Valid for Submission
A54.30 is a billable diagnosis code used to specify a medical diagnosis of gonococcal infection of eye, unspecified. The code A54.30 is valid during the fiscal year 2021 from October 01, 2020 through September 30, 2021 for the submission of HIPAA-covered transactions.
The ICD-10-CM code A54.30 might also be used to specify conditions or terms like gonococcal infection of eye.
Unspecified diagnosis codes like A54.30 are acceptable when clinical information is unknown or not available about a particular condition. Although a more specific code is preferable, unspecified codes should be used when such codes most accurately reflect what is known about a patient's condition. Specific diagnosis codes should not be used if not supported by the patient's medical record.
Index to Diseases and Injuries
The Index to Diseases and Injuries is an alphabetical listing of medical terms, with each term mapped to one or more ICD-10 code(s). The following references for the code A54.30 are found in the index:
The following clinical terms are approximate synonyms or lay terms that might be used to identify the correct diagnosis code:
- Gonococcal infection of eye
Diagnostic Related Groups - MS-DRG Mapping
Convert A54.30 to ICD-9 Code
The General Equivalency Mapping (GEM) crosswalk indicates an approximate mapping between the ICD-10 code A54.30 its ICD-9 equivalent. The approximate mapping means there is not an exact match between the ICD-10 code and the ICD-9 code and the mapped code is not a precise representation of the original code.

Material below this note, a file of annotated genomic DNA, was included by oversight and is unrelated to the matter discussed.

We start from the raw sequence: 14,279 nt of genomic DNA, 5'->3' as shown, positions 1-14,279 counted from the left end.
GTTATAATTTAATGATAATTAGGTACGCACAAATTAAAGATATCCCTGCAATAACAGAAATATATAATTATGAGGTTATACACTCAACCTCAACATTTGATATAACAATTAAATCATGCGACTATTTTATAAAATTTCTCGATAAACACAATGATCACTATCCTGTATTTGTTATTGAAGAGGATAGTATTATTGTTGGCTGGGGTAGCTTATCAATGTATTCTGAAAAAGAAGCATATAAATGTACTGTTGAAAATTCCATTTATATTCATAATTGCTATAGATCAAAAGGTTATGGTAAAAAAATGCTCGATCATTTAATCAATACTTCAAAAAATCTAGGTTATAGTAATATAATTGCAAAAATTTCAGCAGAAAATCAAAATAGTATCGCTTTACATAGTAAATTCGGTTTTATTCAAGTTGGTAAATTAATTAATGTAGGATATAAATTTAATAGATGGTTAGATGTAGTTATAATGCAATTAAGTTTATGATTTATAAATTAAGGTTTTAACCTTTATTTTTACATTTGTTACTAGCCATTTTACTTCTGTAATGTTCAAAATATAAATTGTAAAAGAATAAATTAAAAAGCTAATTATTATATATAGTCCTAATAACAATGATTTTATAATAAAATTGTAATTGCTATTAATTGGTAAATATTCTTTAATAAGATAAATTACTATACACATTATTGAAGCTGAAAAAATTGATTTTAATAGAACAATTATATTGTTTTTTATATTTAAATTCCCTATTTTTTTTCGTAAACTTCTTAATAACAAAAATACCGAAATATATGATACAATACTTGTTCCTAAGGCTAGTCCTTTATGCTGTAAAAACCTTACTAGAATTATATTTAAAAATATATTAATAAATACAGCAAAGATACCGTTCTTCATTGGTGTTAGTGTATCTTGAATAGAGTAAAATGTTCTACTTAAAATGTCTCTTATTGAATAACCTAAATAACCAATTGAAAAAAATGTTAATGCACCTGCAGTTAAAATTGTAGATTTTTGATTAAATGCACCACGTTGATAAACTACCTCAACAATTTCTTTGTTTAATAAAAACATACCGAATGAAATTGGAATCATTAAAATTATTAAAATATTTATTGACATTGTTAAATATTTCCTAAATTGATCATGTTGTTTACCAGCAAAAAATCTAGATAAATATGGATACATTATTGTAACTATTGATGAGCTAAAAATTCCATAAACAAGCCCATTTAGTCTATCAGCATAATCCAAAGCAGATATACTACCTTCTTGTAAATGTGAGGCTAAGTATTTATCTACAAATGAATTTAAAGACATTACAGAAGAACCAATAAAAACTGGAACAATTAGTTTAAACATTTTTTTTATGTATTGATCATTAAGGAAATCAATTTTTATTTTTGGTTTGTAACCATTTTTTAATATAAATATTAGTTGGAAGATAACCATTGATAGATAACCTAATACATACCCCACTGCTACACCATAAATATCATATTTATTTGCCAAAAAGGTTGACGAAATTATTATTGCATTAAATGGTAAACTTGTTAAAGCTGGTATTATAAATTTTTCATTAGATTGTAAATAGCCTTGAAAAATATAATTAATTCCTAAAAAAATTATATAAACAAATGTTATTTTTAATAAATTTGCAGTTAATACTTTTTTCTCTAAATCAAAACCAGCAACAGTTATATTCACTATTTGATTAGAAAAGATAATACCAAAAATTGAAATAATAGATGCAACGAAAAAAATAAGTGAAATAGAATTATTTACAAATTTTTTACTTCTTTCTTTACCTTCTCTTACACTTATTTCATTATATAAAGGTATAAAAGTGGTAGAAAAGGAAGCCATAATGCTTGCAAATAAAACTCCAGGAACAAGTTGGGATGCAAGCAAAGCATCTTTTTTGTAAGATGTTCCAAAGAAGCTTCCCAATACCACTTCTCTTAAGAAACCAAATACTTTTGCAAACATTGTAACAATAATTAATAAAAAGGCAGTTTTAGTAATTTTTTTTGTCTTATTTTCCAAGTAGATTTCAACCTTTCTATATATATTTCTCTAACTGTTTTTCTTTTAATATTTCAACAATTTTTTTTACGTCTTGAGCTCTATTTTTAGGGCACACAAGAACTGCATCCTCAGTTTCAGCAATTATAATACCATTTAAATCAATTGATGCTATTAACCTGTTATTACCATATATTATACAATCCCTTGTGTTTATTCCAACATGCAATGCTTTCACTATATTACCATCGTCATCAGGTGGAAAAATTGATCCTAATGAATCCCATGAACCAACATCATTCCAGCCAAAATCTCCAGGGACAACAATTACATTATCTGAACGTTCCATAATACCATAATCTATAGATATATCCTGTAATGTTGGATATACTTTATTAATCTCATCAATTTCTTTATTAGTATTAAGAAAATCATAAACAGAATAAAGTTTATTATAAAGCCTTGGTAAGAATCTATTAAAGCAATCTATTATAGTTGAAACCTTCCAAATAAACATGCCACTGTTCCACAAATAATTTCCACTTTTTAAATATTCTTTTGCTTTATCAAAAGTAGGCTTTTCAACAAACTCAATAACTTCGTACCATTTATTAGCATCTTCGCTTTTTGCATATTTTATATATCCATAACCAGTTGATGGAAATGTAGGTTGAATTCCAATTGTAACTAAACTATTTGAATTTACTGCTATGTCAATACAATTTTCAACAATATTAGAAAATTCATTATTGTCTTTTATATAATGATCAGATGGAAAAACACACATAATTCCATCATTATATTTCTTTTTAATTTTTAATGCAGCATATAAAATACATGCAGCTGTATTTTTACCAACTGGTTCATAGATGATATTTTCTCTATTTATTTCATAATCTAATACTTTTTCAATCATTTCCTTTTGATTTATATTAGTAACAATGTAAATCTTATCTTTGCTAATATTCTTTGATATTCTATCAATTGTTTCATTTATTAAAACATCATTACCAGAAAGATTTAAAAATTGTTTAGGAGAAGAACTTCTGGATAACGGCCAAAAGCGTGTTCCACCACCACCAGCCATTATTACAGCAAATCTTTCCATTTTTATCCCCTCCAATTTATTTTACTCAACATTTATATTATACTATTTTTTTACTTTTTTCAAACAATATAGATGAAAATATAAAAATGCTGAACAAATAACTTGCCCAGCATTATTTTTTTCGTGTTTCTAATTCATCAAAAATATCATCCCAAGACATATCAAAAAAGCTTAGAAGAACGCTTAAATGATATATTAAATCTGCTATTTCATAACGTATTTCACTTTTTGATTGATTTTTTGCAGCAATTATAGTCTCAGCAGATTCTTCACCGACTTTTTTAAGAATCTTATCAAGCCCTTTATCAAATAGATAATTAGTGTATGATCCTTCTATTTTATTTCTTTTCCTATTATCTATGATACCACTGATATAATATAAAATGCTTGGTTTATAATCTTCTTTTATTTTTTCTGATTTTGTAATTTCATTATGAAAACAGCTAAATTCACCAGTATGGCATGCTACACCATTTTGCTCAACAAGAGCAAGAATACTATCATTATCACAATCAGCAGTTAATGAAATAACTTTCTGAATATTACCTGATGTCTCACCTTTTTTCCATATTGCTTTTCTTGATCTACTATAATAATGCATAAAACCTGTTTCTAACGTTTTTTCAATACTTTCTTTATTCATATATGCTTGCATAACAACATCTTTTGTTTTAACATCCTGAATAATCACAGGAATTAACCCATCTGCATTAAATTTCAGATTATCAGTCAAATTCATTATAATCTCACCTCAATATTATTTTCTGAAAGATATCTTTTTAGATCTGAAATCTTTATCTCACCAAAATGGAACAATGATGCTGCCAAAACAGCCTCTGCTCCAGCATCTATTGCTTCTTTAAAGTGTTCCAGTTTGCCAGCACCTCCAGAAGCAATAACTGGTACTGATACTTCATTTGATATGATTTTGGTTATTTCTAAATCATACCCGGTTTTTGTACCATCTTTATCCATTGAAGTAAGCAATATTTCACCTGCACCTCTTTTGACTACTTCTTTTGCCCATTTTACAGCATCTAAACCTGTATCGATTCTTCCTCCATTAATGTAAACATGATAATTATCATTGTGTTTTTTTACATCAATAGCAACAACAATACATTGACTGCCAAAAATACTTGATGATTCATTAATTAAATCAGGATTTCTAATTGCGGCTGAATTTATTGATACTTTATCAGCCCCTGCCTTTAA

Information for Patients
Your eyes can get infections from bacteria, fungi, or viruses. Eye infections can occur in different parts of the eye and can affect just one eye or both. Two common eye infections are
- Conjunctivitis - also known as pinkeye. Conjunctivitis is often due to an infection. Children frequently get it, and it is very contagious.
- Stye - a bump on the eyelid that happens when bacteria from your skin get into the hair follicle of an eyelash.
Symptoms of eye infections may include redness, itching, swelling, discharge, pain, or problems with vision. Treatment depends on the cause of the infection and may include compresses, eye drops, creams, or antibiotics.
- Blepharitis (Medical Encyclopedia)
- Corneal ulcers and infections (Medical Encyclopedia)
- Cytomegalovirus retinitis (Medical Encyclopedia)
- Dacryoadenitis (Medical Encyclopedia)
- Endophthalmitis (Medical Encyclopedia)
- Eye burning - itching and discharge (Medical Encyclopedia)
- Eye redness (Medical Encyclopedia)
- Meibomianitis (Medical Encyclopedia)
- Orbital cellulitis (Medical Encyclopedia)
- Parinaud oculoglandular syndrome (Medical Encyclopedia)
- Periorbital cellulitis (Medical Encyclopedia)
Also called: The clap
Gonorrhea is a sexually transmitted disease. It is most common in young adults. The bacteria that cause gonorrhea can infect the genital tract, mouth, or anus. You can get gonorrhea during vaginal, oral, or anal sex with an infected partner. A pregnant woman can pass it to her baby during childbirth.
Gonorrhea does not always cause symptoms. In men, gonorrhea can cause pain when urinating and discharge from the penis. If untreated, it can cause problems with the prostate and testicles.
In women, the early symptoms of gonorrhea often are mild. Later, it can cause bleeding between periods, pain when urinating, and increased discharge from the vagina. If untreated, it can lead to pelvic inflammatory disease, which causes problems with pregnancy and infertility.
Your health care provider will diagnose gonorrhea with lab tests. Treatment is with antibiotics. Treating gonorrhea is becoming more difficult because drug-resistant strains are increasing. Correct usage of latex condoms greatly reduces, but does not eliminate, the risk of catching or spreading gonorrhea. The most reliable way to avoid infection is to not have anal, vaginal, or oral sex.
Centers for Disease Control and Prevention
- Condom Fact Sheet in Brief (Centers for Disease Control and Prevention)
- Endocervical gram stain (Medical Encyclopedia)
- Gonococcal arthritis (Medical Encyclopedia)
- Gonorrhea (Medical Encyclopedia)
- Rectal culture (Medical Encyclopedia)
- Urethral discharge culture (Medical Encyclopedia)